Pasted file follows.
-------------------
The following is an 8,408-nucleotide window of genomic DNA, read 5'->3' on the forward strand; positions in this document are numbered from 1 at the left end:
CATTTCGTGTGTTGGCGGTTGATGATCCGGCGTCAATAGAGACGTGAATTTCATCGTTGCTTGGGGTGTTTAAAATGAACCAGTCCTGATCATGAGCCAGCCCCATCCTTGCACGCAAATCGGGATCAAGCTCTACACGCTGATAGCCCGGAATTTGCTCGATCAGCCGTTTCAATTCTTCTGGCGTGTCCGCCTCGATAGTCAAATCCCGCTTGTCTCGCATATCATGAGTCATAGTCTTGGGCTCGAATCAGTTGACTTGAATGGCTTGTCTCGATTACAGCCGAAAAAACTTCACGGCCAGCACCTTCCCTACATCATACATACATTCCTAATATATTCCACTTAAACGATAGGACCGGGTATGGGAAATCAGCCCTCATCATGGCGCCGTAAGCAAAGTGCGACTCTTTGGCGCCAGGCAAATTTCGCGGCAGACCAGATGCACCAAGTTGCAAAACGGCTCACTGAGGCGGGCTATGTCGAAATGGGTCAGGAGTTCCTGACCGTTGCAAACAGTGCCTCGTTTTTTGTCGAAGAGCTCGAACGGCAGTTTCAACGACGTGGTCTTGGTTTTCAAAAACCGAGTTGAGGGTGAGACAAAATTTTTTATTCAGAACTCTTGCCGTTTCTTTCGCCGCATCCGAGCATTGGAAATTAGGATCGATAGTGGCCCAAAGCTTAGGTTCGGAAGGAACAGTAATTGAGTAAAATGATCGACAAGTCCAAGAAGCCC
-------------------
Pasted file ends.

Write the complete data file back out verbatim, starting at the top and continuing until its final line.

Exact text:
The following is an 8,408-nucleotide window of genomic DNA, read 5'->3' on the forward strand; positions in this document are numbered from 1 at the left end:
CATTTCGTGTGTTGGCGGTTGATGATCCGGCGTCAATAGAGACGTGAATTTCATCGTTGCTTGGGGTGTTTAAAATGAACCAGTCCTGATCATGAGCCAGCCCCATCCTTGCACGCAAATCGGGATCAAGCTCTACACGCTGATAGCCCGGAATTTGCTCGATCAGCCGTTTCAATTCTTCTGGCGTGTCCGCCTCGATAGTCAAATCCCGCTTGTCTCGCATATCATGAGTCATAGTCTTGGGCTCGAATCAGTTGACTTGAATGGCTTGTCTCGATTACAGCCGAAAAAACTTCACGGCCAGCACCTTCCCTACATCATACATACATTCCTAATATATTCCACTTAAACGATAGGACCGGGTATGGGAAATCAGCCCTCATCATGGCGCCGTAAGCAAAGTGCGACTCTTTGGCGCCAGGCAAATTTCGCGGCAGACCAGATGCACCAAGTTGCAAAACGGCTCACTGAGGCGGGCTATGTCGAAATGGGTCAGGAGTTCCTGACCGTTGCAAACAGTGCCTCGTTTTTTGTCGAAGAGCTCGAACGGCAGTTTCAACGACGTGGTCTTGGTTTTCAAAAACCGAGTTGAGGGTGAGACAAAATTTTTTATTCAGAACTCTTGCCGTTTCTTTCGCCGCATCCGAGCATTGGAAATTAGGATCGATAGTGGCCCAAAGCTTAGGTTCGGAAGGAACAGTAATTGAGTAAAATGATCGACAAGTCCAAGAAGCCC